Edward R. Weinstein, Esq.

In New Jersey, If I Have Overpaid Child Support, May I Receive A Retroactive Credit?

One basis for reduction in New Jersey child support is the occurrence of a change in financial circumstances of either party. Accordingly, clients who seek a reduction of their child support obligation will reasonably ask whether that the reduction can date back to the date in which the changed circumstance commenced. For example, the applicant losing his/her job, the payee spouse’s significant increase in income, disability, and many other reasons.

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While it seems to be somewhat unknown to many, New Jersey has a statute which specifically addresses the retroactive modification of child support payments. N.J.S.A. 2A:17-56.23a is very clear that no child support order shall be applied retroactively except with respect to the period during which there is a pending application for a modification. In other words, child support can only be retroactive to the date in which an application was filed with the Court seeking a modification.

As a New Jersey child support lawyers, we understand the principal behind the statute’s limitation on retroactive application of a modification of child support is seemingly balancing the supporting party’s “duty to support” until such time as the modification is ordered, with the payee party’s expectation and reliance upon the support.

However, the statute also provides an additional avenue for relief, which seems to be uncommonly utilized and that is that in the event a litigant provides written notice to the other party that a change of circumstance has occurred, and that a motion for modification of a prior order will be filed within 45 days, the support can be retroactive to the date in which that written notice was mailed. However, if a motion is not filed within that 45 day period, modification shall be permitted only from the date the motion is filed with the court.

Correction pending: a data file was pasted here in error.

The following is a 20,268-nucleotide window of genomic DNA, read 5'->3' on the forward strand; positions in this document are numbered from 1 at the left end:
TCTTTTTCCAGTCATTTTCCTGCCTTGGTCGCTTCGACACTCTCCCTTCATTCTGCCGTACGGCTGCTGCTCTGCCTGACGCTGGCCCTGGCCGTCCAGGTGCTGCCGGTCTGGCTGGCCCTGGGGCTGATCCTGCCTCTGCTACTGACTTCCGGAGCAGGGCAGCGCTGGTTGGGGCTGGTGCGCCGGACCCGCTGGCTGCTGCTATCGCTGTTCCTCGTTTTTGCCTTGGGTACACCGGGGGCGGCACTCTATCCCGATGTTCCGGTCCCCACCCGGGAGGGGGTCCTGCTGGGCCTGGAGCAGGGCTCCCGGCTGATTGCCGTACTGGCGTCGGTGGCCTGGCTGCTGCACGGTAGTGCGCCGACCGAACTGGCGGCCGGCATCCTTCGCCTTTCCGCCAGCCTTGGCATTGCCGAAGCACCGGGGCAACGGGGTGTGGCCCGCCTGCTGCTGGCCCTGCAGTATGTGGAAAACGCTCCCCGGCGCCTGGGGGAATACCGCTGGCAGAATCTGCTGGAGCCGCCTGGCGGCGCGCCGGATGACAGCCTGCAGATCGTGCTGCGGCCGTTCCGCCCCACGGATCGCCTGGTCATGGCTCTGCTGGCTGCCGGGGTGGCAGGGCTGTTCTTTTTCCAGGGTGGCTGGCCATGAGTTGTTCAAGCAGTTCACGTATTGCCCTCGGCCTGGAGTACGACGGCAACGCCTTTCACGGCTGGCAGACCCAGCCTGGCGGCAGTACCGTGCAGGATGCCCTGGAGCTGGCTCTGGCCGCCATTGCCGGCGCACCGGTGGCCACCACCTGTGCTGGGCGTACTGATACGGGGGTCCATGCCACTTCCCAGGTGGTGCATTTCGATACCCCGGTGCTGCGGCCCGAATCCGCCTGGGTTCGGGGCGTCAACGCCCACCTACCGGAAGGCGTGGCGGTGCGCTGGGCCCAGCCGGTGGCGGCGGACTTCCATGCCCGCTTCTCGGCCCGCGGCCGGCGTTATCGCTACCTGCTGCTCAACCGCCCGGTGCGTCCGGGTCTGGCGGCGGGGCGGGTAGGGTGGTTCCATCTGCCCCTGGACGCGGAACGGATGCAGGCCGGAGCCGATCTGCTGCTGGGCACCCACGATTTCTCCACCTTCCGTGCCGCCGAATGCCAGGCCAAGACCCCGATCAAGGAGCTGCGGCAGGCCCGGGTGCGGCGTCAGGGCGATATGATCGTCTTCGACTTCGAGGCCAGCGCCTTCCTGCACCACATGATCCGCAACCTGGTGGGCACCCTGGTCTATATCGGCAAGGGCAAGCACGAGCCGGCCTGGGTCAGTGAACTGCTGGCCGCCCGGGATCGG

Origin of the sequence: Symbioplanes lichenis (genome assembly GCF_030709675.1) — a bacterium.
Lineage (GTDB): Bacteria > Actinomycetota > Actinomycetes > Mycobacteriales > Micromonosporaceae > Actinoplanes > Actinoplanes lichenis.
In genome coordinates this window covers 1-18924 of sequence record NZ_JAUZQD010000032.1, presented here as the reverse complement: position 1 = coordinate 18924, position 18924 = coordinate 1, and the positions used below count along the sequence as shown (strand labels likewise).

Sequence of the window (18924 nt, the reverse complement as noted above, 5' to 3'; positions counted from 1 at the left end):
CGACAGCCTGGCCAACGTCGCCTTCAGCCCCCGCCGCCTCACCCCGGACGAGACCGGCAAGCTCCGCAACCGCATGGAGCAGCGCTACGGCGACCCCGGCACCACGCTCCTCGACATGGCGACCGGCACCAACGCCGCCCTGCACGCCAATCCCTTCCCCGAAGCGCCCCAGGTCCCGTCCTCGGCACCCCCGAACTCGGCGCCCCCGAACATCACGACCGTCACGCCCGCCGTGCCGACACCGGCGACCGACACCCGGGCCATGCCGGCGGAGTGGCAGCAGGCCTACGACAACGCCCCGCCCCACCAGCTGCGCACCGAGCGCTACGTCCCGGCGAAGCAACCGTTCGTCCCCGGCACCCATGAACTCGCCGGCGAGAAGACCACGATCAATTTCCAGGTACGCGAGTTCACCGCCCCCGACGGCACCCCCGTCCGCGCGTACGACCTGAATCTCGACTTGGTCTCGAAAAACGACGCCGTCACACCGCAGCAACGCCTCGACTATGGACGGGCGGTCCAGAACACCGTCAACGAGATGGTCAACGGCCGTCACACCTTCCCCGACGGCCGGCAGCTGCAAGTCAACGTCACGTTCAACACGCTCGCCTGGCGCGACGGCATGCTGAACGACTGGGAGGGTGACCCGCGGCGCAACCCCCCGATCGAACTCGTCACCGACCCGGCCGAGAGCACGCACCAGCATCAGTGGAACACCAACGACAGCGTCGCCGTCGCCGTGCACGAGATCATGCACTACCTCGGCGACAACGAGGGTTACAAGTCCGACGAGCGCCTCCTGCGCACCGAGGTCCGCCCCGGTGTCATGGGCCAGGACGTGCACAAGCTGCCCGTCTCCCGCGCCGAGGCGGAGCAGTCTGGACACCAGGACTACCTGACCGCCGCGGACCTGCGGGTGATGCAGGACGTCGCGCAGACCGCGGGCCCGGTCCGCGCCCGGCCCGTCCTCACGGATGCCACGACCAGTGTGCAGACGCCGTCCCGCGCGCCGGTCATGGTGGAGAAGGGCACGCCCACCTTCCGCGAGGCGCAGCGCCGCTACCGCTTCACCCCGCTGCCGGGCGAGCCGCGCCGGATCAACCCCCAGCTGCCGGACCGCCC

Accordingly, after concluding that my client has a legitimate basis to seek a modification, I will occasionally send a letter to the opposing party notifying him or her of the alleged changed circumstances and of my client’s intention to file an application with regard to same. If my client’s application is successful, this could potentially afford up to an additional 45 days of relief.

Furthermore, very often within said 45 day period after writing a letter with notice of my client’s intentions the parties will make efforts to reach a resolution of their issue and ultimately enter into a consent order in lieu of having to file an application with the court. While it is less common that this type of resolution is the outcome, it is certainly a prudent first-step in certain circumstances prior to filing an application with the Court.

Generally, the only time there is deviation from this statute is when a party seeks a modification retroactive to the date of a child’s emancipation. The rationale is that the “duty to support” no longer exists when a child has been deemed emancipated. Therefore, no child support was actually due to the child after the emancipating event occurred.
If you or a loved one has any questions regarding your child support obligations, please never hesitate to contact my New Jersey divorce and family law firm for experienced advice.

A special thanks to Molly Turpin, Esq, a rising star at The Law Offices of Edward R. Weinstein and throughout the state of New Jersey.